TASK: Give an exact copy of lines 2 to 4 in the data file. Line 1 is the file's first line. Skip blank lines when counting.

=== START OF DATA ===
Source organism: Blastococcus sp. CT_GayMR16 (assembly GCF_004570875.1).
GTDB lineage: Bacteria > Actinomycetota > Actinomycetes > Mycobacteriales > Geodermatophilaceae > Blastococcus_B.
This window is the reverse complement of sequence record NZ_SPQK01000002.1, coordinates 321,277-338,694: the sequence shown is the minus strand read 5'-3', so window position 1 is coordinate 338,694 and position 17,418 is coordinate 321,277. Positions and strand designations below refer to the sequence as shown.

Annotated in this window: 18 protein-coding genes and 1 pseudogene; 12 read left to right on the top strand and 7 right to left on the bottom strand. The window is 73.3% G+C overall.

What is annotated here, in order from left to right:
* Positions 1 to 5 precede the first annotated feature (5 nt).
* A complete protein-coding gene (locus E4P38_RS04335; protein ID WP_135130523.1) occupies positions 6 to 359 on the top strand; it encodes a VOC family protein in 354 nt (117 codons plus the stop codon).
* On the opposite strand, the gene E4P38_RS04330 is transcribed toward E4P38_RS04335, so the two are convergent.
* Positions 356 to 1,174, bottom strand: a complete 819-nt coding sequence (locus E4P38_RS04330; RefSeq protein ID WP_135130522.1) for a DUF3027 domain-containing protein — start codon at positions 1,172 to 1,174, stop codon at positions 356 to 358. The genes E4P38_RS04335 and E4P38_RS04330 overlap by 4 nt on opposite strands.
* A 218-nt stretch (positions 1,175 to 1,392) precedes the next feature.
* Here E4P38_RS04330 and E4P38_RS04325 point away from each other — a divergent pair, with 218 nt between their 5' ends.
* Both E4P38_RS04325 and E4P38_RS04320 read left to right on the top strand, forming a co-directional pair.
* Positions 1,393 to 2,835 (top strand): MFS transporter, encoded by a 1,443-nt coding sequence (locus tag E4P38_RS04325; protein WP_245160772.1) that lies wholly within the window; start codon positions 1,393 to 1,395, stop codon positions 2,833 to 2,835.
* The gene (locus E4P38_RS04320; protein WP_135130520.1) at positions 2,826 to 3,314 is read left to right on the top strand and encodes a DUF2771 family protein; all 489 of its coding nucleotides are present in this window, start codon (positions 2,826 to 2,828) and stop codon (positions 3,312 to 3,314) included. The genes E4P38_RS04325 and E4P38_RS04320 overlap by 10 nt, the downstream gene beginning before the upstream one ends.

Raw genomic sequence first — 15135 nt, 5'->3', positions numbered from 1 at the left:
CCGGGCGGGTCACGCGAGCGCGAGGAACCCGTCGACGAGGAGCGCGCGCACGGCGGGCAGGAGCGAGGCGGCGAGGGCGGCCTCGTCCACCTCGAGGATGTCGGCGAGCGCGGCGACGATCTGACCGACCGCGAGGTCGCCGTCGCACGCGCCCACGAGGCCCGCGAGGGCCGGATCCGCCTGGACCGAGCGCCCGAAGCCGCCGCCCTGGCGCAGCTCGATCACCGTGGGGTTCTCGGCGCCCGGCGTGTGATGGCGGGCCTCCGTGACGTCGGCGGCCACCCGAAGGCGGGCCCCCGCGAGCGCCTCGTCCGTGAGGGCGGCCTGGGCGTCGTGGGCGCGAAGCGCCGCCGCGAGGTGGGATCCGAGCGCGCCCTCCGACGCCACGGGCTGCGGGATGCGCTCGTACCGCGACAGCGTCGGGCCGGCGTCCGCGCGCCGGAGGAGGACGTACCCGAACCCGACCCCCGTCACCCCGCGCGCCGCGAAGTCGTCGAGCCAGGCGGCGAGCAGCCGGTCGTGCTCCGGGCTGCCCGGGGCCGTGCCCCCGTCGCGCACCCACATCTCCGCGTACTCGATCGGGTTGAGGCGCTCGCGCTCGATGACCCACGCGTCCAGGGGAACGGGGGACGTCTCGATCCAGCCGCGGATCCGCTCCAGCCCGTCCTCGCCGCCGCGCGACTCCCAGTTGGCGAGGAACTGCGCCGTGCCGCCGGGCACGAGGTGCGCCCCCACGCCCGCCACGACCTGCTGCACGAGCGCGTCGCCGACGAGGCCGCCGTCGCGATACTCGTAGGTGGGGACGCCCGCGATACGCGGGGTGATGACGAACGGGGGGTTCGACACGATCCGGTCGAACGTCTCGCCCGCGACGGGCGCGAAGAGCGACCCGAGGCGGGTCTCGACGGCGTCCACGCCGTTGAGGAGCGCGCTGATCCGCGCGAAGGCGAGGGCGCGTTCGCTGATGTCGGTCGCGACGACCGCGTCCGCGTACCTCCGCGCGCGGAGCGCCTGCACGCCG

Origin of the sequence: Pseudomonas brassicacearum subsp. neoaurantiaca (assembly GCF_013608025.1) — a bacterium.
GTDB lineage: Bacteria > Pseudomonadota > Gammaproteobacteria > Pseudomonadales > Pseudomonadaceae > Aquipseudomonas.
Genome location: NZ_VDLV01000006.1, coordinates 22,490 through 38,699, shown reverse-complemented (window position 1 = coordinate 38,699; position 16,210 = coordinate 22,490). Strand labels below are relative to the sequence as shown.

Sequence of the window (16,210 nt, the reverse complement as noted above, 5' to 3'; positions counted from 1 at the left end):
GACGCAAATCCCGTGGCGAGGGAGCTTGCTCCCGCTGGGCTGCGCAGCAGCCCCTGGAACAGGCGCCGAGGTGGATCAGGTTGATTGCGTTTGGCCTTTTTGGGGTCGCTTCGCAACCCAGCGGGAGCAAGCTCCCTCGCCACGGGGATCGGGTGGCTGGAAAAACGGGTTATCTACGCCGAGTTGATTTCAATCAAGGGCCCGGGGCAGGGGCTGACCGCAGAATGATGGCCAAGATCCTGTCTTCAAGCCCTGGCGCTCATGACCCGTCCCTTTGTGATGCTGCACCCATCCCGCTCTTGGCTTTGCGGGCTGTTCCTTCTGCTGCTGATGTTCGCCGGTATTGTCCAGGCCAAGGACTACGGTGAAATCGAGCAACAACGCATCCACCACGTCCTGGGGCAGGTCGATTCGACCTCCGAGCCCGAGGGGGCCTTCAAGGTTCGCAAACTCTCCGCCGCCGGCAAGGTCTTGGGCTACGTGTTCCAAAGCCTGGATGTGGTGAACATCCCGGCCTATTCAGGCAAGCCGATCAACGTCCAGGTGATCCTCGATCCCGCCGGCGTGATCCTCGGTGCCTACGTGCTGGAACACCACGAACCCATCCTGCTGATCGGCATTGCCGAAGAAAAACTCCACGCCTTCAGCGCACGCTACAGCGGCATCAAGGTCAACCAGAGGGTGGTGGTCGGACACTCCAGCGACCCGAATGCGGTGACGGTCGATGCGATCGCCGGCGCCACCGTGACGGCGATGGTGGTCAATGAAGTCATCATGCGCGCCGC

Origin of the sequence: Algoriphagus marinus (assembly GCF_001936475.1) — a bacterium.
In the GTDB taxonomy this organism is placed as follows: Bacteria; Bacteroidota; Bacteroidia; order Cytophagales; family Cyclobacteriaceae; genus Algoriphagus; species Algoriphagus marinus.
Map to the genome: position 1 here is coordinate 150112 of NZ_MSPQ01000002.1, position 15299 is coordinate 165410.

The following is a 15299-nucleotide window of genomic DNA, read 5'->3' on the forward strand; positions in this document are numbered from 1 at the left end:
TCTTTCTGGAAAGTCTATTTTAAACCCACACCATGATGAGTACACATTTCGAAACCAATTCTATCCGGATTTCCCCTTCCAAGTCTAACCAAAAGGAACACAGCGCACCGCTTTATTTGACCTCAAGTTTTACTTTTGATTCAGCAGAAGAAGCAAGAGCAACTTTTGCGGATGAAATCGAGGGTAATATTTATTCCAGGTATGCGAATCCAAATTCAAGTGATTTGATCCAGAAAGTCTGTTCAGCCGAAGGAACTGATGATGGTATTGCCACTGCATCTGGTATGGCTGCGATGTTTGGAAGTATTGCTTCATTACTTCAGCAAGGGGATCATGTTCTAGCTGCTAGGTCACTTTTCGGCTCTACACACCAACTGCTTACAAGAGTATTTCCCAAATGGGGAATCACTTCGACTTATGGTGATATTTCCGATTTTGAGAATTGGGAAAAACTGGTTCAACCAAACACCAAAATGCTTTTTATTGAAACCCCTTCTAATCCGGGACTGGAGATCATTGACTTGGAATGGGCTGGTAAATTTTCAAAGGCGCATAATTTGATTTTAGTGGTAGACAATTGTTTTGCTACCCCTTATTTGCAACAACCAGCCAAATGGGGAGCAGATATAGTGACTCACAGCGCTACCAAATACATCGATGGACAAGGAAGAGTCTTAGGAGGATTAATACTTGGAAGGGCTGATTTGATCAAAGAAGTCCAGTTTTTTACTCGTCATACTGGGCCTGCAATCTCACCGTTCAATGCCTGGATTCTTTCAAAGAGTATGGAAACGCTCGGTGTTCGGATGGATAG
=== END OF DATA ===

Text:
GTDB lineage: Bacteria > Actinomycetota > Actinomycetes > Mycobacteriales > Geodermatophilaceae > Blastococcus_B.
This window is the reverse complement of sequence record NZ_SPQK01000002.1, coordinates 321,277-338,694: the sequence shown is the minus strand read 5'-3', so window position 1 is coordinate 338,694 and position 17,418 is coordinate 321,277. Positions and strand designations below refer to the sequence as shown.

Annotated in this window: 18 protein-coding genes and 1 pseudogene; 12 read left to right on the top strand and 7 right to left on the bottom strand. The window is 73.3% G+C overall.